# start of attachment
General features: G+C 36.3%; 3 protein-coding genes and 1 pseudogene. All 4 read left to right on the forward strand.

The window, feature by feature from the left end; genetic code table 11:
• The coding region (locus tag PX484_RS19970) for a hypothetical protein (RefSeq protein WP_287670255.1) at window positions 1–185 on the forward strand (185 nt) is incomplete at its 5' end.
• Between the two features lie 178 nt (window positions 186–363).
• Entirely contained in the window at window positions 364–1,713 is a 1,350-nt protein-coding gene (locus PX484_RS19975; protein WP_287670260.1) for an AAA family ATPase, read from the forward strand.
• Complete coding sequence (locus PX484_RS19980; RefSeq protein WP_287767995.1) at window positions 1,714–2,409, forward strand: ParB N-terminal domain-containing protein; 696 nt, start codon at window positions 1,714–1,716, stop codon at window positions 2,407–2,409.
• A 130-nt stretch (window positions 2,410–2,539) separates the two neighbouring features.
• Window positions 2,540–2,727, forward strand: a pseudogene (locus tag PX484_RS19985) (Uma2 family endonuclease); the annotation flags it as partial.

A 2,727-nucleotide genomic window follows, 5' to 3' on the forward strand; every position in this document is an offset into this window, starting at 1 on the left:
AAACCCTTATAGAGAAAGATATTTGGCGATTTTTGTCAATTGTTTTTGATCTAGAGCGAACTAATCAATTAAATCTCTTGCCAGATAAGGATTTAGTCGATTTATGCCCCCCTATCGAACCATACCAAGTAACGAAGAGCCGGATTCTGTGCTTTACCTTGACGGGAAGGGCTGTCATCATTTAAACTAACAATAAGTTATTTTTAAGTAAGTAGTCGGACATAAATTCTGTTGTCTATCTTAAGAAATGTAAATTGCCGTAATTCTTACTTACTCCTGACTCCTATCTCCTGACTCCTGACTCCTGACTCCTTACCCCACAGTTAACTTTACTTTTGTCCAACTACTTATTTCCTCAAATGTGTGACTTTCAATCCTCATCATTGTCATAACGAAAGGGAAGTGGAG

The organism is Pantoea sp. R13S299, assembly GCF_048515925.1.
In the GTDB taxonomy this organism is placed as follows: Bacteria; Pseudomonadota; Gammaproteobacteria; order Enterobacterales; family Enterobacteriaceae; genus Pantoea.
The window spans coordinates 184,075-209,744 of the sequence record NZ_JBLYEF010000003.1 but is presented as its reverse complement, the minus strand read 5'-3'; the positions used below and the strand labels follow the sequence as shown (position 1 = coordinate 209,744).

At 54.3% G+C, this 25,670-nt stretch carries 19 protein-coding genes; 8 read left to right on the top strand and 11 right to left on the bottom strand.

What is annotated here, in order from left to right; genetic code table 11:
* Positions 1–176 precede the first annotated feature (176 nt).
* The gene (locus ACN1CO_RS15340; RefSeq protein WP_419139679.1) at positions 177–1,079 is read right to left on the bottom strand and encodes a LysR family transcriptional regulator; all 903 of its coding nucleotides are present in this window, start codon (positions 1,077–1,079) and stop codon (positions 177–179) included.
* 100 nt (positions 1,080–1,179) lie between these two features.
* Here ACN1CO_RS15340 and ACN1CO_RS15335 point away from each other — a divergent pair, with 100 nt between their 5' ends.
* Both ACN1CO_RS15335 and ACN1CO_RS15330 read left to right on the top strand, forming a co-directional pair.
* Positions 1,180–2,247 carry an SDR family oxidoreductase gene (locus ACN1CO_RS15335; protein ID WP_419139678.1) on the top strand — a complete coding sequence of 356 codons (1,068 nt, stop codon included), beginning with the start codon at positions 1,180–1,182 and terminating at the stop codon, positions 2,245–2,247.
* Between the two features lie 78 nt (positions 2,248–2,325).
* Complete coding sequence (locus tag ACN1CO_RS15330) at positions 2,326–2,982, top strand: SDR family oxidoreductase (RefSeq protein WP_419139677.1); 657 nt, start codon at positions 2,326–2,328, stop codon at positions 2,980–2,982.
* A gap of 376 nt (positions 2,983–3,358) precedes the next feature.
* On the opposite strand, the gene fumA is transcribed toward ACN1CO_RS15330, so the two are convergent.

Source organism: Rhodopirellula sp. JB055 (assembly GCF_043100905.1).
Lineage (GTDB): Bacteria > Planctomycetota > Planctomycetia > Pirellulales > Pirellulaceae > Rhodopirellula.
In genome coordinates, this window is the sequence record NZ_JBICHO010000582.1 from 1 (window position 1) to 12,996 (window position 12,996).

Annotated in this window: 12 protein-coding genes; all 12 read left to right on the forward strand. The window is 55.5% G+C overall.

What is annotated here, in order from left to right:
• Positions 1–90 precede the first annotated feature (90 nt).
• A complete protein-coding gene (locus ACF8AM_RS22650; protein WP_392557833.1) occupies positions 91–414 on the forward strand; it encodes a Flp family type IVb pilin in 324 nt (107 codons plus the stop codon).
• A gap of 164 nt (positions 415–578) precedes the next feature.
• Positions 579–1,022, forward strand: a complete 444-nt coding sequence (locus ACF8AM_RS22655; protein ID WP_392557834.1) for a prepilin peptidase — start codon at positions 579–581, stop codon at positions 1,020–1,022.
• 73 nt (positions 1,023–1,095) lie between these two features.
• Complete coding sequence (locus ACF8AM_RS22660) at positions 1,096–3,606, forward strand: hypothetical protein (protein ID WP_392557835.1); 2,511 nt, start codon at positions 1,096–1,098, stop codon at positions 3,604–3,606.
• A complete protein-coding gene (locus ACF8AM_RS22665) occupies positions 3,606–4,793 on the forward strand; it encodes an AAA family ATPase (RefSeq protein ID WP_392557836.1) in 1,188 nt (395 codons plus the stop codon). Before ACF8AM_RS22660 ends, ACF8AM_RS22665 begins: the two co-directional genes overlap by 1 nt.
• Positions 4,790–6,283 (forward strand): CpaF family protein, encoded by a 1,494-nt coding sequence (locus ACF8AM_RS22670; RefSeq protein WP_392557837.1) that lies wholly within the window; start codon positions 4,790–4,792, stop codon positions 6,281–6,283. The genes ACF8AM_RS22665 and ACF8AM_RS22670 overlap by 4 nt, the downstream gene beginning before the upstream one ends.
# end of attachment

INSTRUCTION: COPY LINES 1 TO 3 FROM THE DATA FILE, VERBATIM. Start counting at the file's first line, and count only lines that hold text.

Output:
General features: G+C 36.3%; 3 protein-coding genes and 1 pseudogene. All 4 read left to right on the forward strand.

The window, feature by feature from the left end; genetic code table 11:
• The coding region (locus tag PX484_RS19970) for a hypothetical protein (RefSeq protein WP_287670255.1) at window positions 1–185 on the forward strand (185 nt) is incomplete at its 5' end.